AbstractBackground.The aim of this study is to add to the current knowledge regarding extracranial malignant rhabdoid tumor (MRT), a rare and highly aggressive tumor that occurs most commonly in infants and young children.Patients and Methods.A retrospective medical record review was conducted on 53 patients with pathologically confirmed MRT in Beijing Children's Hospital between January 2007 and October 2017.Results.Fifty‐three patients were diagnosed with MRT at a median age of 16 months, including 32 cases of malignant rhabdoid tumor of the kidney (MRTK) and 21 cases of extrarenal extracranial rhabdoid tumor (EERT). Fourteen (14/32, 43.75%) patients with MRTK and five (5/21, 23.81%) patients with EERT had metastases at diagnosis, and quite a few number of cases occurred tumor rupture (26.42%). Among the 53 patients, 40 (75.47%) patients died, 10 (18.87%) patients survived, and 3 patients (5.66%) were lost to follow‐up. Among the 40 dead patients, 38 patients died from rapid progression of the disease or tumor recurrence, and 2 patients died of severe postoperative complications. Most of the recurrent or relapsed cases (94.11%) occurred within 8 months, with a median time of 76 days after diagnosis. The overall survival rates of 3 years and 5 years for the entire cohort were 23.71% and 18.44%, respectively. After survival analysis, it was clear that a younger age at diagnosis and distant stage patients had relatively poor outcomes. The effect of treatment was the most difficult to analyze because patients were not treated uniformly. Statistically significant differences in survival were noted among patients treated with standard chemotherapy, total resection, and radiotherapy.Conclusion.Extracranial MRT is still a highly aggressive tumor in children. Younger patients and those suffering from metastatic disease were most likely to have a poor outcome because of rapid progression or recurrence of the tumor.Implications for Practice.This is the largest single‐institutional report that investigates the clinical characteristics and outcomes of extracranial malignant rhabdoid tumor (MRT) in China. Our study showed that gross hematuria and tumor rupture were typical characteristics of malignant rhabdoid tumor of the kidney. After survival analysis, it was found that the advanced stage of the tumor and an age ≤12 months at diagnosis were significantly associated with poorer survival. Although extracranial MRT is still a highly aggressive tumor in children, multimodal treatment approach, including chemotherapy, surgery, and radiotherapy, should be employed for this disease.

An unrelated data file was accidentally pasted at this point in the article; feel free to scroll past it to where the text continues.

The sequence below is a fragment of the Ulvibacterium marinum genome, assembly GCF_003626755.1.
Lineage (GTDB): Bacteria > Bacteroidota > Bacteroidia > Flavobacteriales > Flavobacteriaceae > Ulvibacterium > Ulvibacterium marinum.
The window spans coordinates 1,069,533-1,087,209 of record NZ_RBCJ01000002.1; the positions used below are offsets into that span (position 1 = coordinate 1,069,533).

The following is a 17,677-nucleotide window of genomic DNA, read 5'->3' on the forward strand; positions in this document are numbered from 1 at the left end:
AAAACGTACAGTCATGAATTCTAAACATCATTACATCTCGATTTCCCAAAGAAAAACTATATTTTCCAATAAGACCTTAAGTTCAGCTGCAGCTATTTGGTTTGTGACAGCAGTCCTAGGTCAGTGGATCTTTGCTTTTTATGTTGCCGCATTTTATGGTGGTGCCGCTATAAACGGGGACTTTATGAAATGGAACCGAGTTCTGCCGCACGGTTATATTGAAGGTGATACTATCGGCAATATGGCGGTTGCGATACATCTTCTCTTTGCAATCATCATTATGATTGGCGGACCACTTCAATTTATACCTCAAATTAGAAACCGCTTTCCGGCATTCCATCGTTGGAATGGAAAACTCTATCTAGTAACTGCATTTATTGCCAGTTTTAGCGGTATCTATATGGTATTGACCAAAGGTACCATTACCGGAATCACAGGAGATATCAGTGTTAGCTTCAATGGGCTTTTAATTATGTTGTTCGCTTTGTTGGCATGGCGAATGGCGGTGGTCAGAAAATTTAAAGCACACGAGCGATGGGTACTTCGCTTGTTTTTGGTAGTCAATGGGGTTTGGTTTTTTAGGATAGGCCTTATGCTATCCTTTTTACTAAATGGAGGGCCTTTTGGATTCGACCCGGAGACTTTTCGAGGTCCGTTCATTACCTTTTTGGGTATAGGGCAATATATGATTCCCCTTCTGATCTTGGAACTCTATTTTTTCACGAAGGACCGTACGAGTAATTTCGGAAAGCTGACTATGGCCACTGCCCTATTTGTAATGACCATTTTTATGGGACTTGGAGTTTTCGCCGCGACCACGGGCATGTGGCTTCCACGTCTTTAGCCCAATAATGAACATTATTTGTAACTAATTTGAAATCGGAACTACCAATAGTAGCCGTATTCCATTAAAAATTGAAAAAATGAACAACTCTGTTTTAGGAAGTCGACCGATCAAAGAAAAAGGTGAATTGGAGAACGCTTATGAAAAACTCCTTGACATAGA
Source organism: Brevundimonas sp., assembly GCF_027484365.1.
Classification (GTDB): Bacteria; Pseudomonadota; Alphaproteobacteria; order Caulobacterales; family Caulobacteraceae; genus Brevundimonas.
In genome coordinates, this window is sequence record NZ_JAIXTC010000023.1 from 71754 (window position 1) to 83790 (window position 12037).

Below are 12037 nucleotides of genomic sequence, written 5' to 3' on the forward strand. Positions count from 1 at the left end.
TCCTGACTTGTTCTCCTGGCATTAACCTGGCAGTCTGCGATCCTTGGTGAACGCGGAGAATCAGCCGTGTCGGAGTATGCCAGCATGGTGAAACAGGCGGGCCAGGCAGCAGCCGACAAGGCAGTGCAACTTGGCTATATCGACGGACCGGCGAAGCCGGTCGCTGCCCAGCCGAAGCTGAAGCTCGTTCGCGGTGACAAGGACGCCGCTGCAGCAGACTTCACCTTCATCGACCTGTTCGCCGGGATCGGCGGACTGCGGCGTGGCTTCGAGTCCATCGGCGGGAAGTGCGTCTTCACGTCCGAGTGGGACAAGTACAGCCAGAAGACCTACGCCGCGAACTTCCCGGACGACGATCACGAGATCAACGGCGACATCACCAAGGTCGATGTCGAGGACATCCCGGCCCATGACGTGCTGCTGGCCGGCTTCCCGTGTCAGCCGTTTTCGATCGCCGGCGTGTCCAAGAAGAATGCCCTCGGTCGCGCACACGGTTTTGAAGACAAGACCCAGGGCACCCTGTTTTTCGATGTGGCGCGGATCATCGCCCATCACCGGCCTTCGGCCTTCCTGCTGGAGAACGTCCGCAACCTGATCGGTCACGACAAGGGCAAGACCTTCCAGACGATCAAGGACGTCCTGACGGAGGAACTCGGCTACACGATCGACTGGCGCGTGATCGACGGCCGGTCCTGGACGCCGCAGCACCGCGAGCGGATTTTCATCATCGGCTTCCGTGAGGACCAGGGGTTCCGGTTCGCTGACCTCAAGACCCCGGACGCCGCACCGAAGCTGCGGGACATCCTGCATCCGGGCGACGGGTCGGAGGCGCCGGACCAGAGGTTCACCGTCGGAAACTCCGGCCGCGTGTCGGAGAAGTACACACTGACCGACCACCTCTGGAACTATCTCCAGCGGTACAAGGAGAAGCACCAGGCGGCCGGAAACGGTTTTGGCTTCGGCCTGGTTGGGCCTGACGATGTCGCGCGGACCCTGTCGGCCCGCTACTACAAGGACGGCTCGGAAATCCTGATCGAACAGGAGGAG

AbstractAdvanced non‐small cell lung cancer (NSCLC) is a complex disease comprising molecularly distinct tumor types, each with a unique biology that is becoming increasingly better characterized. The aim of this review is to present an optimized treatment schema and the accompanying diagnostic testing approach for patients with advanced NSCLC. There are a number of therapies currently approved for patients with advanced NSCLC, including agents that target particular oncogenic drivers, as well as immune checkpoint blockers (ICBs) that elicit an antitumor response. Identification of genetic alterations (e.g., epidermal growth factor receptor, anaplastic lymphoma kinase, reactive oxygen species proto‐oncogene 1, B‐Raf proto‐oncogene) or programmed cell death ligand‐1 expression levels in NSCLC requires diligent molecular testing at initial diagnosis and, in some cases, at disease progression to ensure the most efficacious treatment is delivered. Accurate molecular diagnostic testing, along with the careful selection of currently approved targeted agents, ICBs, or systemic chemotherapy, provides therapy that is personalized according to patients’ needs to achieve the best possible outcome. Enrollment in clinical trials that further the development of tailored therapies is highly recommended at all stages of treatment.Implications for Practice.Targeted therapies and immune checkpoint blockers provide effective and tailored options for patients with non‐small cell lung cancer. Careful molecular analysis of tumor samples is necessary to identify the genetic alterations that are present, to ensure that each patient receives the most efficacious treatment for their specific tumor type. Personalized therapy provides each patient with the best probability for prolonged survival. Enrolling patients in clinical trials should be the first consideration before making each treatment decision.